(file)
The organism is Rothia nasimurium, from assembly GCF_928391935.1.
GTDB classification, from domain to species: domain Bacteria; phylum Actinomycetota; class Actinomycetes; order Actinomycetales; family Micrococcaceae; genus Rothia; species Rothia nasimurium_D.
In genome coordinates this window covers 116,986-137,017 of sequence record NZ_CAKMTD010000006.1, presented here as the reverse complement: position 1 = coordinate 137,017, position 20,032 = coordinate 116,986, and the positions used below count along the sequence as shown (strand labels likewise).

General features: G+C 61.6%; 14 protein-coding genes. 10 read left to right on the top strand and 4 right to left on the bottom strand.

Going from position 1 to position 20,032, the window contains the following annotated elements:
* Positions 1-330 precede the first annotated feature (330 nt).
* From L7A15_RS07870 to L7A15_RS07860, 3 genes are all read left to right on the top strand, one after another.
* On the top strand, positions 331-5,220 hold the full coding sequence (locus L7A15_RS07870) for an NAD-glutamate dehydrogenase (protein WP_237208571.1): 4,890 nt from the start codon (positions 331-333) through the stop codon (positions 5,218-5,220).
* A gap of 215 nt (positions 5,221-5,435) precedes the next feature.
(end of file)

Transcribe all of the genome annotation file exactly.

The organism is Rothia nasimurium, from assembly GCF_928391935.1.
GTDB classification, from domain to species: domain Bacteria; phylum Actinomycetota; class Actinomycetes; order Actinomycetales; family Micrococcaceae; genus Rothia; species Rothia nasimurium_D.
In genome coordinates this window covers 116,986-137,017 of sequence record NZ_CAKMTD010000006.1, presented here as the reverse complement: position 1 = coordinate 137,017, position 20,032 = coordinate 116,986, and the positions used below count along the sequence as shown (strand labels likewise).

General features: G+C 61.6%; 14 protein-coding genes. 10 read left to right on the top strand and 4 right to left on the bottom strand.

Going from position 1 to position 20,032, the window contains the following annotated elements:
* Positions 1-330 precede the first annotated feature (330 nt).
* From L7A15_RS07870 to L7A15_RS07860, 3 genes are all read left to right on the top strand, one after another.
* On the top strand, positions 331-5,220 hold the full coding sequence (locus L7A15_RS07870) for an NAD-glutamate dehydrogenase (protein WP_237208571.1): 4,890 nt from the start codon (positions 331-333) through the stop codon (positions 5,218-5,220).
* A gap of 215 nt (positions 5,221-5,435) precedes the next feature.